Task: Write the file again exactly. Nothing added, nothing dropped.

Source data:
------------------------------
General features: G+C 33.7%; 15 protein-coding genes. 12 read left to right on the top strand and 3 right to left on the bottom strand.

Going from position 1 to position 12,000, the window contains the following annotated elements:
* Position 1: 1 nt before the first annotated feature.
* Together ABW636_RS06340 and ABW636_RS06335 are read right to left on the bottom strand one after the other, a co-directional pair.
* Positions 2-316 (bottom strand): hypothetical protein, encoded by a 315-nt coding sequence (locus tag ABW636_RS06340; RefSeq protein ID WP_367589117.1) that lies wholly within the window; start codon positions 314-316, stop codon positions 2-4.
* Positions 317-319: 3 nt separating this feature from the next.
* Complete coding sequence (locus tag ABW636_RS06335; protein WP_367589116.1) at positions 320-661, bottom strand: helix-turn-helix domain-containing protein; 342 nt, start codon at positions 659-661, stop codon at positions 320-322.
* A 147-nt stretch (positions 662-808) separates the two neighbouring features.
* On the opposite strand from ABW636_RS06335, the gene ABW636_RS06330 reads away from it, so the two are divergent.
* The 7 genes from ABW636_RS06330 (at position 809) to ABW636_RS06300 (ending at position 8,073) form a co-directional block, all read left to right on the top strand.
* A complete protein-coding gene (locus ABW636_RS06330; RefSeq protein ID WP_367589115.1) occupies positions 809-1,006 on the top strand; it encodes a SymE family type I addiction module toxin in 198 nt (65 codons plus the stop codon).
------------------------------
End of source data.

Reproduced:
General features: G+C 33.7%; 15 protein-coding genes. 12 read left to right on the top strand and 3 right to left on the bottom strand.

Going from position 1 to position 12,000, the window contains the following annotated elements:
* Position 1: 1 nt before the first annotated feature.
* Together ABW636_RS06340 and ABW636_RS06335 are read right to left on the bottom strand one after the other, a co-directional pair.
* Positions 2-316 (bottom strand): hypothetical protein, encoded by a 315-nt coding sequence (locus tag ABW636_RS06340; RefSeq protein ID WP_367589117.1) that lies wholly within the window; start codon positions 314-316, stop codon positions 2-4.
* Positions 317-319: 3 nt separating this feature from the next.
* Complete coding sequence (locus tag ABW636_RS06335; protein WP_367589116.1) at positions 320-661, bottom strand: helix-turn-helix domain-containing protein; 342 nt, start codon at positions 659-661, stop codon at positions 320-322.
* A 147-nt stretch (positions 662-808) separates the two neighbouring features.
* On the opposite strand from ABW636_RS06335, the gene ABW636_RS06330 reads away from it, so the two are divergent.
* The 7 genes from ABW636_RS06330 (at position 809) to ABW636_RS06300 (ending at position 8,073) form a co-directional block, all read left to right on the top strand.
* A complete protein-coding gene (locus ABW636_RS06330; RefSeq protein ID WP_367589115.1) occupies positions 809-1,006 on the top strand; it encodes a SymE family type I addiction module toxin in 198 nt (65 codons plus the stop codon).